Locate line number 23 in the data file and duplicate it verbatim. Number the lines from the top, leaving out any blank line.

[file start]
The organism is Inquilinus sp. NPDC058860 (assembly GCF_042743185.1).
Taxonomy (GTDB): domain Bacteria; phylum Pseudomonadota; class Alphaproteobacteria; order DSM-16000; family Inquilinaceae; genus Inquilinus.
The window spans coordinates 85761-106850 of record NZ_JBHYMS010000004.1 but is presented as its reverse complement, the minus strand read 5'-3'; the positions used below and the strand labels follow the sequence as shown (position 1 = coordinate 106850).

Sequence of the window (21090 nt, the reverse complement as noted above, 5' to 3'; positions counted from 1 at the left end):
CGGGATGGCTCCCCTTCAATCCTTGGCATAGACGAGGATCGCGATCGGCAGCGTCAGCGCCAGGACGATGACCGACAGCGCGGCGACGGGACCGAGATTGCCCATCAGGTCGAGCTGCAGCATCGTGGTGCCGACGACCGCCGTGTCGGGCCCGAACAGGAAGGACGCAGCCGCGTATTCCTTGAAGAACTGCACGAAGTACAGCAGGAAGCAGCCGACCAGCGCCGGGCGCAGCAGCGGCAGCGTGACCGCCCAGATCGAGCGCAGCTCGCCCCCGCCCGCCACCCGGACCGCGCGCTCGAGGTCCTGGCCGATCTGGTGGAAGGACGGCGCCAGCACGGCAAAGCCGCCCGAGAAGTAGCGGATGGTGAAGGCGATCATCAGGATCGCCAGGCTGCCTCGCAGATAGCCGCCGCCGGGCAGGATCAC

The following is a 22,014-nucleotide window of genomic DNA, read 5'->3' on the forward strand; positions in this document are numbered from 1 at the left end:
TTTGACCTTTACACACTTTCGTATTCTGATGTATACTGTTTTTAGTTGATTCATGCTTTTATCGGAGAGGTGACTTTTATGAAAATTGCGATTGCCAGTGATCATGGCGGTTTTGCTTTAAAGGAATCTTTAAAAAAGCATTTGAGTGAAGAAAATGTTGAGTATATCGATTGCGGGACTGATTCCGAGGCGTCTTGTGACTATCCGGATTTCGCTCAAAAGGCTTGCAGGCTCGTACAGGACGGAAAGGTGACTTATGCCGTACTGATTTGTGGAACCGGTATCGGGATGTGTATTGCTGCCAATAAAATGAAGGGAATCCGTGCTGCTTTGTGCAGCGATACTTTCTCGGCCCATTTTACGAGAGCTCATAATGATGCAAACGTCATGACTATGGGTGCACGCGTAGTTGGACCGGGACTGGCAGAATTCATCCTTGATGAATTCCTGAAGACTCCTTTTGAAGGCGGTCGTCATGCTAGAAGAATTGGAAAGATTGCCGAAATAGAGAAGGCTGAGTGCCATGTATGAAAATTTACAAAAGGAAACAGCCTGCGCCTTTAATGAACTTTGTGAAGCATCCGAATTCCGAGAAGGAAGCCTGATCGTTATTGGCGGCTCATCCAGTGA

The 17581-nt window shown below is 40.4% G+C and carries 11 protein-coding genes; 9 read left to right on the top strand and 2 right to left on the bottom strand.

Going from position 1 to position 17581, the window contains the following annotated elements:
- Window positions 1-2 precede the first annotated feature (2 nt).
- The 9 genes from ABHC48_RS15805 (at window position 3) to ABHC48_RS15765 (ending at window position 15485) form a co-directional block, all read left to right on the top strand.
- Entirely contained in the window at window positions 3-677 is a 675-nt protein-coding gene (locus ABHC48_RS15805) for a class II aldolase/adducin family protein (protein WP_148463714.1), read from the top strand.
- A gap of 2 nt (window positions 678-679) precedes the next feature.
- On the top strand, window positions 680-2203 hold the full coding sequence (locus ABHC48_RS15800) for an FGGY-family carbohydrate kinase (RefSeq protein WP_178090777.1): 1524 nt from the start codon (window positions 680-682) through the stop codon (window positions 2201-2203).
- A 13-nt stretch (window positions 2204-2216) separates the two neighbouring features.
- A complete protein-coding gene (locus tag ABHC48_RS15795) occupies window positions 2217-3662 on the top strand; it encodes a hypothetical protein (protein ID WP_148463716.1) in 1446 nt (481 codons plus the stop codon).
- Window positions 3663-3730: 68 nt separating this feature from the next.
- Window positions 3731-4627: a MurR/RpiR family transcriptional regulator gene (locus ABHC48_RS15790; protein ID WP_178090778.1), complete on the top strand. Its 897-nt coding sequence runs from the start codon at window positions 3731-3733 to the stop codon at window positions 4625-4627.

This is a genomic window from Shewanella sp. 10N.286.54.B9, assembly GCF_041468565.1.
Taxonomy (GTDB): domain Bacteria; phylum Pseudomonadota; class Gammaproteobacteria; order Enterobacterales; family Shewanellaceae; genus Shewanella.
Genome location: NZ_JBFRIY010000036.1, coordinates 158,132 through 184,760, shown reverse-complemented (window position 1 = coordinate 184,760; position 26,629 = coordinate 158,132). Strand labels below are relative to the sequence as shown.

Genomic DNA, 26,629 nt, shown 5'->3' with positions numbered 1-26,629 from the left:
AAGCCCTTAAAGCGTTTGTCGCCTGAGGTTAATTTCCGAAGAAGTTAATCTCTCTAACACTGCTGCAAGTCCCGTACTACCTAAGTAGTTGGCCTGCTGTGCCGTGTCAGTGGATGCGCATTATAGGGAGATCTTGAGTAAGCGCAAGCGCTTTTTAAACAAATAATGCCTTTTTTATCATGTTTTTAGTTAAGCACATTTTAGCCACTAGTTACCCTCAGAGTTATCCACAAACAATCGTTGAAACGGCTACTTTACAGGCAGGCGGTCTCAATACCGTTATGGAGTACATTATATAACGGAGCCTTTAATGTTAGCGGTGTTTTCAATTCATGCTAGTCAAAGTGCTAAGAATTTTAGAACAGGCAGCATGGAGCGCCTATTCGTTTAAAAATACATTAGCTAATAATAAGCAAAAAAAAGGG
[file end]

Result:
AAGCCCTTAAAGCGTTTGTCGCCTGAGGTTAATTTCCGAAGAAGTTAATCTCTCTAACACTGCTGCAAGTCCCGTACTACCTAAGTAGTTGGCCTGCTGTGCCGTGTCAGTGGATGCGCATTATAGGGAGATCTTGAGTAAGCGCAAGCGCTTTTTAAACAAATAATGCCTTTTTTATCATGTTTTTAGTTAAGCACATTTTAGCCACTAGTTACCCTCAGAGTTATCCACAAACAATCGTTGAAACGGCTACTTTACAGGCAGGCGGTCTCAATACCGTTATGGAGTACATTATATAACGGAGCCTTTAATGTTAGCGGTGTTTTCAATTCATGCTAGTCAAAGTGCTAAGAATTTTAGAACAGGCAGCATGGAGCGCCTATTCGTTTAAAAATACATTAGCTAATAATAAGCAAAAAAAAGGG